For much of the past month, the country has taken steps to protect our most vulnerable citizens from the coronavirus.
Restaurants have been on the front lines. As the federal jobs report demonstrated this week, the industry has borne the brunt of the economic impact of the shutdown. It’s very likely that several million people lost their restaurant jobs. Thousands of locations are already permanently closed. Others could follow.
It’s a collective disaster, too. Almost nobody has been spared its ill effects, whether it’s Floriole, a single artisan bakery in Chicago that closed its doors last month and laid off its 35 workers, or McDonald’s, the burger giant based in the same city that has vowed to keep its franchisees afloat.
Our job at Restaurant Business is to chronicle this event as best we can, working through our own challenges to ensure this industry has the information it needs to get through it, and hopefully emerge on the other side.
What’s become clear to all of us is just how much this business means to us. Restaurants are our lifeblood. Without the industry and its operators, after all, we could not exist.
The people who operate those restaurants are our colleagues and friends. We have only recently met some of them. Others we’ve known for years.
We’ve listened to these folks detail one of the more difficult periods of their lives. They are people such as Ed Doherty, founder of Applebee’s and Panera Bread franchisee Doherty Enterprises, who spent last month telling people he’s known for decades that he had to let them go.
“I probably cried, my wife probably cried three times that day as we were going through this, and I’m calling people that I’ve known for a long time and I’m telling them,” he said on our “A Deeper Dive” podcast.
Or Randy Dewitt, CEO of Front Burner Restaurants, who acknowledged that before this, he could count on his fingers the number of times he’d cried. “By next week, I’ll probably use up all of my toes,” he told Editor-at-Large Peter Romeo.
And we spoke with Jeremy Lieb, who along with his wife sold everything to start Sacred Beast in Cincinnati two years ago, only to watch it all vanish. “My family is here, too,” he told Editor Heather Lalley. “I’ve got to be a leader, but I want to cry.”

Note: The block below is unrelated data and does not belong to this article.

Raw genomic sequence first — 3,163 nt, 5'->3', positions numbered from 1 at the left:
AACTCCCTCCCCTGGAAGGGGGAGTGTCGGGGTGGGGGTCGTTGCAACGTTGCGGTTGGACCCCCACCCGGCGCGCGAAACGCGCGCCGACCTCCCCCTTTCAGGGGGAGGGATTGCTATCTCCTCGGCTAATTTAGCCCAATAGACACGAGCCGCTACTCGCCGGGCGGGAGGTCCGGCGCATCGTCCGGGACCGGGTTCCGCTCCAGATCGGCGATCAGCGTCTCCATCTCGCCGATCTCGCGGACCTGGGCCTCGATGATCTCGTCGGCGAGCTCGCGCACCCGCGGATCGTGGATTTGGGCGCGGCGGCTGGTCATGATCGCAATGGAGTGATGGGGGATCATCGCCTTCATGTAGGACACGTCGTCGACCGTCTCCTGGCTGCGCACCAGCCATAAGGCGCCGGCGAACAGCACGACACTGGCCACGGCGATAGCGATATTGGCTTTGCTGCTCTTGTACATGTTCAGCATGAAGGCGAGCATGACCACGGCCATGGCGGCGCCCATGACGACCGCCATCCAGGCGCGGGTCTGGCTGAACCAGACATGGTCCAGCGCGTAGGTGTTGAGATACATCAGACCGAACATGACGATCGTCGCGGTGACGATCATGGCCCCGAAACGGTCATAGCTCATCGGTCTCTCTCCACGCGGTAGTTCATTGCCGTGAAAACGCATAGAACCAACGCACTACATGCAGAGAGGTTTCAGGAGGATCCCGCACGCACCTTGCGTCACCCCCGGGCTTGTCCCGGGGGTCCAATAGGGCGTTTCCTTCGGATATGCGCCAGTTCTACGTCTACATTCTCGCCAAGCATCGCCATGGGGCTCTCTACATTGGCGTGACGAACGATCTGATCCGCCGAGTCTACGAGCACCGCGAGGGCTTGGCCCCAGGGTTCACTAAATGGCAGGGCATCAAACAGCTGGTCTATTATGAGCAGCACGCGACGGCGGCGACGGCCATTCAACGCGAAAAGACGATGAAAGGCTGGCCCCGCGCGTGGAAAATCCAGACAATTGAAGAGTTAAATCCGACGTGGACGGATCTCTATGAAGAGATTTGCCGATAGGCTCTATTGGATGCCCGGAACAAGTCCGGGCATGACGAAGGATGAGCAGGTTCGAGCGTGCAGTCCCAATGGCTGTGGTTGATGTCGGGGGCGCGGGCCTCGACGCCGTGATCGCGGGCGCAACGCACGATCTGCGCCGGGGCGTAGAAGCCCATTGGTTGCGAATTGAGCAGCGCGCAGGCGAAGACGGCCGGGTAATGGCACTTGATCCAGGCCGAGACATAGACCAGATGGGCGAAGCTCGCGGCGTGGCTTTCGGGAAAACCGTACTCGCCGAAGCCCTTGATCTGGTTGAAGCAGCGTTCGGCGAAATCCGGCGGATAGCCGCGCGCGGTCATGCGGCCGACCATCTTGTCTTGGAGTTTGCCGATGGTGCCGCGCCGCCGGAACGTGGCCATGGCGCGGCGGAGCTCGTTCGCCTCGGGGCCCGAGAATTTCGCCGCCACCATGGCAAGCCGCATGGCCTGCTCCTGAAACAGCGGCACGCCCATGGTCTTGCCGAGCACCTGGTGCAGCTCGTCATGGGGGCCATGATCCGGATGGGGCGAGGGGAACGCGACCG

We spoke with numerous workers who detailed the challenges they face now that they have been left jobless by their employers. Many of these people have not only been left without a check, but also without a lifestyle, something that fit their personalities. “I like bartending,” Claire Pipia said. “I like having a customer base with the regulars.”
We will continue to chronicle these stories. We will also continue to tell the brutal truth about what is happening to the restaurant industry.
But restaurants are loaded with creative people, and as Senior Editor Patricia Cobe has been writing, the industry has been at its creative best, finding ways to get through this crisis. They’ve come up with incredible ideas to help them generate any sales they can.
They’ve also been helpful, supplying hospitals and hospital workers with food and banding together to help employees and others who are struggling through a suddenly difficult time.
This is our industry. And we will help our friends and colleagues get through this crisis.
On our page today, you will find a detailed list of resources designed to help operators and employees get the help they need. The page was put together by some of the fantastic people who run events for Restaurant Business’ parent company, Winsight, including Carol Walden, Katie McLarty and Taylor Moschcau.
Operators can also learn how to apply for federal loans designed to get them through the next few months. And they can find links to state efforts to help them through this crisis, as painstakingly detailed by senior editors Joe Guszkowski and Kristina Peters.
We will continue to provide these sorts of resources as we find them.
On a personal note, I’d have hoped that my first letter to you in my role as editor-in-chief of Restaurant Business, a job I quietly assumed six weeks ago, would have come during a happier period. Unfortunately, we do not get to choose when such events hit us.
But we promise that we will be right here for all of you, detailing these challenges and helping you through them, for as long as possible. We are all in this together.
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